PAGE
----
I am not a lawyer. I don’t even play one on television. Nevertheless, I am steadfast in my belief that one should not need a law degree to understand our individual rights and protections as guaranteed by the Constitution. Yet for the past few months here we sat, bait upon our breath, waiting for yet another edict from On High validating or rejecting yet another expansive power grab by the federal government. How has it come to this? Two hundred and ten years since Marbury v. Madison and We the People still don’t know “what the Law is”???
Of course the law can never be complete. There will always be new cases with new circumstances, completing rights to be weighed and prioritized. But the Law, the Lex Suprema, the Constitution which was meant to be the bedrock foundation of all law, should long ago have been so established in its meaning and application that every citizen could predict with near certainty the outcome of any case resting upon the mere constitutionality of a statute. The Brits have their Magna Carta, a rambling, incohesive collection of banalities. We, on the other hand, have a Constitution, a binding contract between the States and the Union whereby the former surrendered specific, enumerated portions of their Sovereignty in exchange for the protections extended by the latter. It is written in plain English; and even if the meaning of some of the words have changed over the years, the Founders left us a wealth of exposition that we might understand the meaning they ascribed to the terms. After all, it was that meaning upon which they voted to ratify.
Which brings us to the subject at hand. In ARIZONA ET AL. v. UNITED STATES, the Supreme Court determined that certain provisions of an Arizona anti-illegal immigration law ran a foul of the Supremacy Clause of the Constitution. In Justice Scalia’s brilliant dissent we find this gem,
Are the sovereign States at the mercy of the Federal Executive’s refusal to enforce the Nation’s immigration laws? A good way of answering that question is to ask: Would the States conceivably have entered into the Union if the Constitution itself contained the Court’s holding?
which I have affectionately dubbed Nino’s Razor. Here then is a Rosseta Stone, by which the average citizen can judge the legitimacy not just of this particular ruling but all such rulings. In the case at hand, remembering that the primary contention of the anti-Federalists opposed to ratification was that the Constitution ceded too much power to the federal government, Scalia’s question becomes clearly rhetorical. Hamilton stood alone at the convention; his proposal for a more powerful federal government failed to attract even a single vote, yet somehow here we are, with a national government so expansive in size and scope that even Hamilton would surely blush at his shortsightedness.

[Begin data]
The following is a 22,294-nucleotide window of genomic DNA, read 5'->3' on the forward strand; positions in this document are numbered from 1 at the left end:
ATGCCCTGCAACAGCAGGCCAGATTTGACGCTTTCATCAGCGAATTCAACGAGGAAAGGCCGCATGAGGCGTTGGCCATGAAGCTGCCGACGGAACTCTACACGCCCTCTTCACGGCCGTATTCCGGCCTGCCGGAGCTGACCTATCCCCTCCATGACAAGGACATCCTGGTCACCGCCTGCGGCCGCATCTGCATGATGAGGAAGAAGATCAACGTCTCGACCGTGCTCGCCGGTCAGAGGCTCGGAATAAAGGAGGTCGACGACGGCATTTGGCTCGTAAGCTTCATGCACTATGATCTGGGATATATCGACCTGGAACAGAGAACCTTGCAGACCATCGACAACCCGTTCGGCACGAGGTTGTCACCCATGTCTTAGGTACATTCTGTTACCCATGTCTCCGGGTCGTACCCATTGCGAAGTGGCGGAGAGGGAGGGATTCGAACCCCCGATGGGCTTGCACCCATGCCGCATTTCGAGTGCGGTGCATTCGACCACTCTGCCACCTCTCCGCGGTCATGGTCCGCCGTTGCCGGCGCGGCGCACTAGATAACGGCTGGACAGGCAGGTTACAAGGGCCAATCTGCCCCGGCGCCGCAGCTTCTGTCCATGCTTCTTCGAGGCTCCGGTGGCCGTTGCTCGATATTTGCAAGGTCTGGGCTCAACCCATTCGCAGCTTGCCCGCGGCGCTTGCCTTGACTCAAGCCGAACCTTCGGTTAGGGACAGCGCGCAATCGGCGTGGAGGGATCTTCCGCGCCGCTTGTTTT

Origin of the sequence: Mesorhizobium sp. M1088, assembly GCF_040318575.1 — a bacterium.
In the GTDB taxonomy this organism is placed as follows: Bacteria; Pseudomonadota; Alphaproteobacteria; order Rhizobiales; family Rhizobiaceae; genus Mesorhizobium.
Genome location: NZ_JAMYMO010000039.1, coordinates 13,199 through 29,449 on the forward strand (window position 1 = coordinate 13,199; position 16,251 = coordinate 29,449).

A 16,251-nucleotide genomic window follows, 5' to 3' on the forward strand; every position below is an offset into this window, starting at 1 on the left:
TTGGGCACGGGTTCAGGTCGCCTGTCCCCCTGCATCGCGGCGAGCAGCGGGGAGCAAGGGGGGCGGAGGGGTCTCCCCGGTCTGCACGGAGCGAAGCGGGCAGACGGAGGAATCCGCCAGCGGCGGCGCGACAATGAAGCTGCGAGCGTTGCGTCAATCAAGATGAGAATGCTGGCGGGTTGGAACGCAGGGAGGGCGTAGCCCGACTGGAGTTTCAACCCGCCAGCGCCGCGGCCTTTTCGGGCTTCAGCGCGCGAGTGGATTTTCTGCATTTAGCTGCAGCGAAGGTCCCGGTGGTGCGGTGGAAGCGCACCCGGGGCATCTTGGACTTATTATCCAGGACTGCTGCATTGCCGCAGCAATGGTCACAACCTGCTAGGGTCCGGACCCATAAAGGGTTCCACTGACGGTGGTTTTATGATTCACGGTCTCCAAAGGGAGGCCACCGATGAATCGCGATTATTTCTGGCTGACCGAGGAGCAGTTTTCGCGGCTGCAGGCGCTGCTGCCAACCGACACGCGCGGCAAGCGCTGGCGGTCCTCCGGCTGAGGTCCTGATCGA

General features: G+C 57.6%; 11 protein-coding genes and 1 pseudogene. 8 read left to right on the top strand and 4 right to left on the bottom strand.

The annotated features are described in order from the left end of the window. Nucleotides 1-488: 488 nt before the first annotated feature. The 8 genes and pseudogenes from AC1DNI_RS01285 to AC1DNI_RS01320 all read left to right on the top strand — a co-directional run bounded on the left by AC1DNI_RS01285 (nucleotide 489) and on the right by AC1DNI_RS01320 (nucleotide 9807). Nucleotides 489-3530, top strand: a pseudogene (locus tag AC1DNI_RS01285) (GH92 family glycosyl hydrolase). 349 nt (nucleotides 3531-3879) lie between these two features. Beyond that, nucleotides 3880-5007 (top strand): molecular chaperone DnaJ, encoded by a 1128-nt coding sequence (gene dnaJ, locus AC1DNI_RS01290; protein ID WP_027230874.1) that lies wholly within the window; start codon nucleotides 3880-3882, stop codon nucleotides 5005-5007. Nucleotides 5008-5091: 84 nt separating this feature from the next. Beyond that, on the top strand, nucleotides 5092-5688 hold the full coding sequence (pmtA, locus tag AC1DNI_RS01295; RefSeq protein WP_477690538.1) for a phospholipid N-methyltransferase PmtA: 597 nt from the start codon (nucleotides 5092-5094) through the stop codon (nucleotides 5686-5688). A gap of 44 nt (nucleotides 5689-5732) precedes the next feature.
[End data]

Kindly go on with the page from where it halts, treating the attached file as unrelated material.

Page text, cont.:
We can apply this principle to this week’s other landmark ruling on the so called Affordable Care Act. If the ratifiers had thought that the General Welfare Clause granted Congress an unfettered right to tax and spend on anything deemed to be “for the general welfare” does anyone seriously believe they would have voted for ratification? They had just fought and won a bloody war to reject that very notion. Nino’s Razor works for amendments as well. Fast forward to July of 1868. How would the vote for adoption of the 14th Amendment gone had it been known at the time that hidden within its clear language lay a snare that would later be used to establish a right to practice sodomy (Lawrence v. Texas) or same-sex marriage?
Regardless of where one stands on these issues, we should all stand firm for the notion that our Constitution cannot be changed by extra-constitutional means. If We the People need to change the Constitution, the Founders provided the means to do so. But among those means one will not find a provision whereby the Court can simply redefine the terms. The Supreme Court’s task is to say what the Law is, not what they think it ought to be.